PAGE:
Date of Award
Master of Arts (MA)
Don DeLillo’s Underworld employs formal approaches to the novel that question the limits of language. DeLillo’s novel charts an ecology of the human relation to the material world as it is created by language. He uses parataxis to demonstrate the methods whereby language receives limitation from its situation in frames of reference that are both historical and fictional. His formal techniques show how Cold War tropes inform interpretation of the material world through discourse, in terms of paranoia and knowledge, consumer capitalism and waste, and historically relevant forms of mimesis. This thesis argues that DeLillo’s emphasis on the limitation of discourse through framing encourages the reader to consider the ability of language to generate awareness of the grounds for its situatedness in time and history. The reader’s ceremonial engagement with the mimesis of the text creates the possibility for a temporality based in thought, dignity, and consequence to emerge.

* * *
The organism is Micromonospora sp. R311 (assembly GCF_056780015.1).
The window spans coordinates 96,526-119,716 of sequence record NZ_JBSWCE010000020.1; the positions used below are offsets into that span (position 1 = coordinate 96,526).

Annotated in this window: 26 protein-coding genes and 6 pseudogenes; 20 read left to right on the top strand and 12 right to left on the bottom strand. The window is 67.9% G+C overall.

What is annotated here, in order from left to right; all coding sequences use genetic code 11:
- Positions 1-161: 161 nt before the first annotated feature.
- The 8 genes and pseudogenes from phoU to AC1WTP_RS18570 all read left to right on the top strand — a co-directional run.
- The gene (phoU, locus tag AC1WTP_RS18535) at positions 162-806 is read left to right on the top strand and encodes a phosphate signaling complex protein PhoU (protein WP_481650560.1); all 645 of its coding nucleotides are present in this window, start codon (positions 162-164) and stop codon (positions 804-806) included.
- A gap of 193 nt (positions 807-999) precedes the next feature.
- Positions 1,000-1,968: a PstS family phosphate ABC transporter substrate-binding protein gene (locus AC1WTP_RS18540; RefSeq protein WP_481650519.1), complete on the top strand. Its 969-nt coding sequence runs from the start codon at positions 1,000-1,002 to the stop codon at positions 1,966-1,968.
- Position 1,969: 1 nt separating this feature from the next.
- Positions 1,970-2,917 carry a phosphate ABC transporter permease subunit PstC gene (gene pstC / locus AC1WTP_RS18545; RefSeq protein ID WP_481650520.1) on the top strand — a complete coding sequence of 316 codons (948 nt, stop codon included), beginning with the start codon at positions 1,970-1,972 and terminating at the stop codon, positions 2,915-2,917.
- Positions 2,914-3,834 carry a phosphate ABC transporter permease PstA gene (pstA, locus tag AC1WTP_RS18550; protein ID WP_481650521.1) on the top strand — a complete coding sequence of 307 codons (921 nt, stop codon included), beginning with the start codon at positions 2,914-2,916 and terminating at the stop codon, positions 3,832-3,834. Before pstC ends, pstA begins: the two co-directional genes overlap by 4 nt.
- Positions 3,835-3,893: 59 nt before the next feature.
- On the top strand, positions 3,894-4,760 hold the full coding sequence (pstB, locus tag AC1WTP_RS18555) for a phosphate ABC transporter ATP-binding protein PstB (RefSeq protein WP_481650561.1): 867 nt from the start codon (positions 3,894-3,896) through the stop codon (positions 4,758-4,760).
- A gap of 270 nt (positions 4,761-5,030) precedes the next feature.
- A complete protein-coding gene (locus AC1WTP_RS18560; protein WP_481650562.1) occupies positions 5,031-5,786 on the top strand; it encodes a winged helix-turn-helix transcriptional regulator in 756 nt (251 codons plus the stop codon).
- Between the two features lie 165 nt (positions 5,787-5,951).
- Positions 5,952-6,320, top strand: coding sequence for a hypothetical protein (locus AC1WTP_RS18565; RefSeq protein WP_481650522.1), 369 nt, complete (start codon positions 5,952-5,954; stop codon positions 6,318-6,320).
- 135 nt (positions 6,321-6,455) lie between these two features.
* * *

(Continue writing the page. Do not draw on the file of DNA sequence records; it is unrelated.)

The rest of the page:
Hagan, Andrew B. Mr., "Time and 'Manyness': Temporality, Ecology, and Form in Don DeLillo's Underworld." Thesis, Georgia State University, 2019.
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